Published on Jul 15, 2014
by Lon Prater
Undated journal and loose pages of manuscript found beneath the floorboards of The Daily Confederation, formerly McConnell's Printing Shop, Montgomery, Alabama, CSA, 1885.
Published on Dec 3, 2010
by Robert Reed
The mutation probably arose in the twelfth century, almost certainly in northern Italy. Several generations later, a Venetian trader married the local beauty, both most likely endowed with the copy of the young gene. Their son might have been the first human who felt the full impact of HETERO3. A tall adolescent with an inclination for romance, Marco Polo found himself embroiled in such scandal that his father and uncle had to carry him off on a journey across Asia, saving him from the revenge of various husbands and fathers. Twenty-four years later and dying of cancer, Marco returned to Venice, surviving long enough to dictate an account of his spectacular adventures. The court of the Khan and the lost lands of the Orient have fascinated generations of historians, but the unexpurgated texts are what remain famous among schoolboys: Tales of a thousand beautiful women lying down with the tall foreigner who leaves his seed in cities and villages across two continents. But Marco Polo didn't invent the modern world. Venice was the premier seaport of its day. Its sons and their genetic cargo sailed across the Mediterranean. Where other travelers would drink and brawl, these warriors sought women of every color, every faith. By the fifteenth century, one in every four Greeks was at least heterozygote for the trait. Norse and the English populations grew taller and better looking. The Spanish Variant arose in Catalonia, and it proved particularly efficacious. Columbus' voyage ended without gold or spices, but he presented five native maidens to the spellbound court and stories of their exotic beauty captured the imagination of millions.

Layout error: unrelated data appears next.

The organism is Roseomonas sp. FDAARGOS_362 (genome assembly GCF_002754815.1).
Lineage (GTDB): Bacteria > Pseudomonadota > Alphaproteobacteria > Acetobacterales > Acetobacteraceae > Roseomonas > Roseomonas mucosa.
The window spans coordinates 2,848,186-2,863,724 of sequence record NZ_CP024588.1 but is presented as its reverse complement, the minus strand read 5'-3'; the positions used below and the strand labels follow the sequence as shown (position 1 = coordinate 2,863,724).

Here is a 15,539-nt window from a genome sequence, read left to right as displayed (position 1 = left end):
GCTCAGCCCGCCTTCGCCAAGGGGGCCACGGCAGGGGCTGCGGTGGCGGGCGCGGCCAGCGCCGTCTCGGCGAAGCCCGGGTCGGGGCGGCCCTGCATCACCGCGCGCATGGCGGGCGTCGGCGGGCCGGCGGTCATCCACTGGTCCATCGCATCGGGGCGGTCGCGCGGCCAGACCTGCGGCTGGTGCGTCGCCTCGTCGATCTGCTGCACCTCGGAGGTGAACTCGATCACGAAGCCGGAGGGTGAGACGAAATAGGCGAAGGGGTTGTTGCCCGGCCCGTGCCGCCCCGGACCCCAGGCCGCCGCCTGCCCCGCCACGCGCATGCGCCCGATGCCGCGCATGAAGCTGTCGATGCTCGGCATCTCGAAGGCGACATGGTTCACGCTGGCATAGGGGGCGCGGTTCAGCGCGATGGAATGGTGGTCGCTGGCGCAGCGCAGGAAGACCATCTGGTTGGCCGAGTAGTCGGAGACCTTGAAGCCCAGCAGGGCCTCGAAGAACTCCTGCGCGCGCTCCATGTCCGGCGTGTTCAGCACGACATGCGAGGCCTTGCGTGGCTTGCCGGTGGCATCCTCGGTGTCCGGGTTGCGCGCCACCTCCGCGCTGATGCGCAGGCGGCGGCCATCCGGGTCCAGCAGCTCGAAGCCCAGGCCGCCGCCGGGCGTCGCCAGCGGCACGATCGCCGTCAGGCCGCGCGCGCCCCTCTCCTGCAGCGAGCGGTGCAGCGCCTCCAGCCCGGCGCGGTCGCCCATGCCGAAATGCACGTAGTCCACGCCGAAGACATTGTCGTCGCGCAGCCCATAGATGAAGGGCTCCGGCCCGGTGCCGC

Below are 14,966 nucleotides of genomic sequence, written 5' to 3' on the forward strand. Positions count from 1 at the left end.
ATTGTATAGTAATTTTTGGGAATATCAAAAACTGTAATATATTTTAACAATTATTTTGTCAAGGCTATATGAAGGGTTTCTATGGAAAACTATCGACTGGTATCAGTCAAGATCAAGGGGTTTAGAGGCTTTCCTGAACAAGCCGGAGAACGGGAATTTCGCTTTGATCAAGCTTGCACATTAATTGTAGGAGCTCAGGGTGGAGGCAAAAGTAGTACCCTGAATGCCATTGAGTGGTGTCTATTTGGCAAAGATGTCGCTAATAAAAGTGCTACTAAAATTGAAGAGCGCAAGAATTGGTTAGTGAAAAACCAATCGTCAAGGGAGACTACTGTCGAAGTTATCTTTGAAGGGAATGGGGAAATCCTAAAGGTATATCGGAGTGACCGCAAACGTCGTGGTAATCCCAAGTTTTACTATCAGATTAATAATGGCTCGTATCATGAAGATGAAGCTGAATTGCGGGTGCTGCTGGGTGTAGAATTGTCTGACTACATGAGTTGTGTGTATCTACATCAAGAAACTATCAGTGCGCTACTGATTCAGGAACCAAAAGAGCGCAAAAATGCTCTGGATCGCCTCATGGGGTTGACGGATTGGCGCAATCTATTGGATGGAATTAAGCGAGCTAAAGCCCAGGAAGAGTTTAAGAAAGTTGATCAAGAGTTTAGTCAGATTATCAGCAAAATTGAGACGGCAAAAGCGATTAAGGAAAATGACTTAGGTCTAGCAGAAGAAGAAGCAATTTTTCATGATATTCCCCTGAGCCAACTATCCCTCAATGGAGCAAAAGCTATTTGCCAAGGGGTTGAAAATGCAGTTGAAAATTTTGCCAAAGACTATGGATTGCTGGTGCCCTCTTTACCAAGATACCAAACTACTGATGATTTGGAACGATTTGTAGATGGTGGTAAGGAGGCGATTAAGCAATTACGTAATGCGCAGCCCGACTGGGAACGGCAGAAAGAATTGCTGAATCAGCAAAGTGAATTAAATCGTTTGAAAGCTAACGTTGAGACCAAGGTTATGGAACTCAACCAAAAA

Published on Sep 12, 2011
by Lavie Tidhar
Abraham Stoker's Journal --From the archives of the Bureau of Secret Intelligence, Pall Mall, London, Classified Ultra, for Head of Bureau Eyes Only--
Published on Jan 20, 2012
by mark budman
April 23, 1879. I just turned nine. That evening, I sat on a wooden zavalinka outside my house. Mosquitoes bit me all over, even through my pants and thick shirt. They could be vicious in East Russia, but I was too busy to pay attention.
Published on Jan 28, 2014